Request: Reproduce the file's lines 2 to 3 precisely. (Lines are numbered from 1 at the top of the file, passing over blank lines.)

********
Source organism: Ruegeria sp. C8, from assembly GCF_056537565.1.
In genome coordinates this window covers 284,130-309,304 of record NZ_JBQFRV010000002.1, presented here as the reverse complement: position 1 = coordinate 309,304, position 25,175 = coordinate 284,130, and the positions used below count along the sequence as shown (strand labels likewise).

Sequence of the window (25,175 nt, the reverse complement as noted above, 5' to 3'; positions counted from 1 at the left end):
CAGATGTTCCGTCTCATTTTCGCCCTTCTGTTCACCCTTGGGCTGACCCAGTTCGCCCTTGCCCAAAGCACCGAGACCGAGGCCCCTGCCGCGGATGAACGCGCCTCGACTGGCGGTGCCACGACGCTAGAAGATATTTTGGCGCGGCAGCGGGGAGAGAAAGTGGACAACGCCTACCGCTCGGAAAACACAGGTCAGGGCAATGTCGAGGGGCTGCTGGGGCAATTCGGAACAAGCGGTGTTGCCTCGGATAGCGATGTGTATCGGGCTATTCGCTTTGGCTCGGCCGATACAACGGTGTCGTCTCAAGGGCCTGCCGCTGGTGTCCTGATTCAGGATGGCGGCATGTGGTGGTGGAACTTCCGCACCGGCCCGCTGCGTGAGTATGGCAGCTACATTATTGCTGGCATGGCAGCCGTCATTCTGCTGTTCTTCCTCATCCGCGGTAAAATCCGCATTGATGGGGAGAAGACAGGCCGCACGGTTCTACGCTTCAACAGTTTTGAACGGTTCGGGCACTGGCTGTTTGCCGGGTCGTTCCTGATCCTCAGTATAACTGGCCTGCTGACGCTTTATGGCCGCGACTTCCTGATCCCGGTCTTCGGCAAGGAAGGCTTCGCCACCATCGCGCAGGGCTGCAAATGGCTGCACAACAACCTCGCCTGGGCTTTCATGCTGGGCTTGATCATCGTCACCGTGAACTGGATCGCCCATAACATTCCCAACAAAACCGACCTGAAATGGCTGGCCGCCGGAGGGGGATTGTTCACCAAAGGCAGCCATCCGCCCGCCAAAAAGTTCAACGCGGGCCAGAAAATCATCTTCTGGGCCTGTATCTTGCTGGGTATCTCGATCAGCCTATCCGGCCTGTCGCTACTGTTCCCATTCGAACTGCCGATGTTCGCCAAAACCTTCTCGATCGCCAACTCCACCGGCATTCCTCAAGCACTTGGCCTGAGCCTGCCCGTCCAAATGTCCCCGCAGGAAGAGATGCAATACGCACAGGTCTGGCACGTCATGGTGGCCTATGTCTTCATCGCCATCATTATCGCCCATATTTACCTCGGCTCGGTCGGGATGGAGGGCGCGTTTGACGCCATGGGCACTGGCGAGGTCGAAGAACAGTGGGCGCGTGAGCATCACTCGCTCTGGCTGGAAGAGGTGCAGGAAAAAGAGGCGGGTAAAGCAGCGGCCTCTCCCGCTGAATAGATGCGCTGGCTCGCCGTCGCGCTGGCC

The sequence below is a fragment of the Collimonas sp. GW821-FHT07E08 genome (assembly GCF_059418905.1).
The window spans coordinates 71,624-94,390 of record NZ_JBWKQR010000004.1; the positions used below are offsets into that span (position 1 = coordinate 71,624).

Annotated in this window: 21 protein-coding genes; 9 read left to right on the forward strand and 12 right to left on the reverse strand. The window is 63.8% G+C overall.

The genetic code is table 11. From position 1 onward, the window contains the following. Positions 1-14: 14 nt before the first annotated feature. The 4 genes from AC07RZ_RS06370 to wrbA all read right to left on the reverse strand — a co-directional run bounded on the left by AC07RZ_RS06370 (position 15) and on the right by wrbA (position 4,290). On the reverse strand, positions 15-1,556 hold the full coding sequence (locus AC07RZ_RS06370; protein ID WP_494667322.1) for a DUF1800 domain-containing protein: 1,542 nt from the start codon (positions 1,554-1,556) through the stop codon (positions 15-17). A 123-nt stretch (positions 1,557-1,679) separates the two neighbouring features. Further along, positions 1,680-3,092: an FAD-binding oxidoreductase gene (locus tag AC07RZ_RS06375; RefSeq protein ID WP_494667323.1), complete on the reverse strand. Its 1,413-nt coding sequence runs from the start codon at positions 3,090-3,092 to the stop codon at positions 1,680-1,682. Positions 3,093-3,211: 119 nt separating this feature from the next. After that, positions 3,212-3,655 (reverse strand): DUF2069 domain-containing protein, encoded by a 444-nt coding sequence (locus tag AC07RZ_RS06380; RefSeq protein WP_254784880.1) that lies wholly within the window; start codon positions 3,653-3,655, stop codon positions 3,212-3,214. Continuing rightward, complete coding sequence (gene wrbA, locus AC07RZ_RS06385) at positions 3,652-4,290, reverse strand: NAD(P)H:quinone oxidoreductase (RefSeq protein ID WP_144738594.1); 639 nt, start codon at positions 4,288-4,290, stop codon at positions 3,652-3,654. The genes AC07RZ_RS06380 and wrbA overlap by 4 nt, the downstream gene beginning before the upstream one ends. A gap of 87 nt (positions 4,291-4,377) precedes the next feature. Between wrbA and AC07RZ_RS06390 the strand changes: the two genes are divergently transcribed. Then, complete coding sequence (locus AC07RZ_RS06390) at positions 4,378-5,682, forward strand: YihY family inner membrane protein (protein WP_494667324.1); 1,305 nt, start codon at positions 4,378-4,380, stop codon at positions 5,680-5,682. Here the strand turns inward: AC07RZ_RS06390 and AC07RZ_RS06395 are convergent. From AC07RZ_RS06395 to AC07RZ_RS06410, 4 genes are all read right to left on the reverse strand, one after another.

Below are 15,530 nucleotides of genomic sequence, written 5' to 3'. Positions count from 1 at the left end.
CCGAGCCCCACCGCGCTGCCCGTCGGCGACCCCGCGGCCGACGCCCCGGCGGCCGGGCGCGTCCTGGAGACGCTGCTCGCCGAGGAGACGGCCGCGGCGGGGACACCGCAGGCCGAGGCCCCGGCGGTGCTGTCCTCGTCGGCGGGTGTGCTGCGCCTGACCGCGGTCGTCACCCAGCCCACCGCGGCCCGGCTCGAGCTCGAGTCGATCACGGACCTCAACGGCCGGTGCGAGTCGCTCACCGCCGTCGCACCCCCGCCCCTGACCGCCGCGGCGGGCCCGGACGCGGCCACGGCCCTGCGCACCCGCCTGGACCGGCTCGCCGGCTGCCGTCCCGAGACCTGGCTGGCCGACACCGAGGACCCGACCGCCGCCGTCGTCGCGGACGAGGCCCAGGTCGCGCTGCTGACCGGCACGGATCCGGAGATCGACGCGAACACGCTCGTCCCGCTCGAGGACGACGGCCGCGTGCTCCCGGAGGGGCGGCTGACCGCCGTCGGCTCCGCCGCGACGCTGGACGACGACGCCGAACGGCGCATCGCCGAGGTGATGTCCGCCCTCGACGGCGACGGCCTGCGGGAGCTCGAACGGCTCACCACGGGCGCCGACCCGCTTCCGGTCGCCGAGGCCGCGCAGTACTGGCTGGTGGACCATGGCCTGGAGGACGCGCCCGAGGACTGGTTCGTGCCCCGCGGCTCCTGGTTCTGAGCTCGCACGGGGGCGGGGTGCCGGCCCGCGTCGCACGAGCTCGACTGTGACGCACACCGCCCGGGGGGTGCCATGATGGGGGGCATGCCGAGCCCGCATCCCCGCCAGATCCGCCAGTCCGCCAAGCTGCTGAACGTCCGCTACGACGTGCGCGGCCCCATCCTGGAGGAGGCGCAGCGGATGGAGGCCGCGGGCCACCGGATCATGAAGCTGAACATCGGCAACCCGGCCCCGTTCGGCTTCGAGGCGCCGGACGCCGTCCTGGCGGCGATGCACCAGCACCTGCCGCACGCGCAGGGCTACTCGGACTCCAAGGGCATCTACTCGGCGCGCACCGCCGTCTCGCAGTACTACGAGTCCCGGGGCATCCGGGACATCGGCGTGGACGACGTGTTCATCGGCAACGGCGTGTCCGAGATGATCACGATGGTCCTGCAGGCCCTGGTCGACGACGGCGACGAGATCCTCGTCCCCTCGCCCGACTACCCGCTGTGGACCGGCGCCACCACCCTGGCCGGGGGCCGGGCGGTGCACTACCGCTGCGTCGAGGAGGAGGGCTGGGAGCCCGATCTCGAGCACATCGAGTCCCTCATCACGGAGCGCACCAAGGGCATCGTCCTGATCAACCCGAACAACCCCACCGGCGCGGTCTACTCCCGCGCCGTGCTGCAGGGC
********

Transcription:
In genome coordinates this window covers 284,130-309,304 of record NZ_JBQFRV010000002.1, presented here as the reverse complement: position 1 = coordinate 309,304, position 25,175 = coordinate 284,130, and the positions used below count along the sequence as shown (strand labels likewise).

Sequence of the window (25,175 nt, the reverse complement as noted above, 5' to 3'; positions counted from 1 at the left end):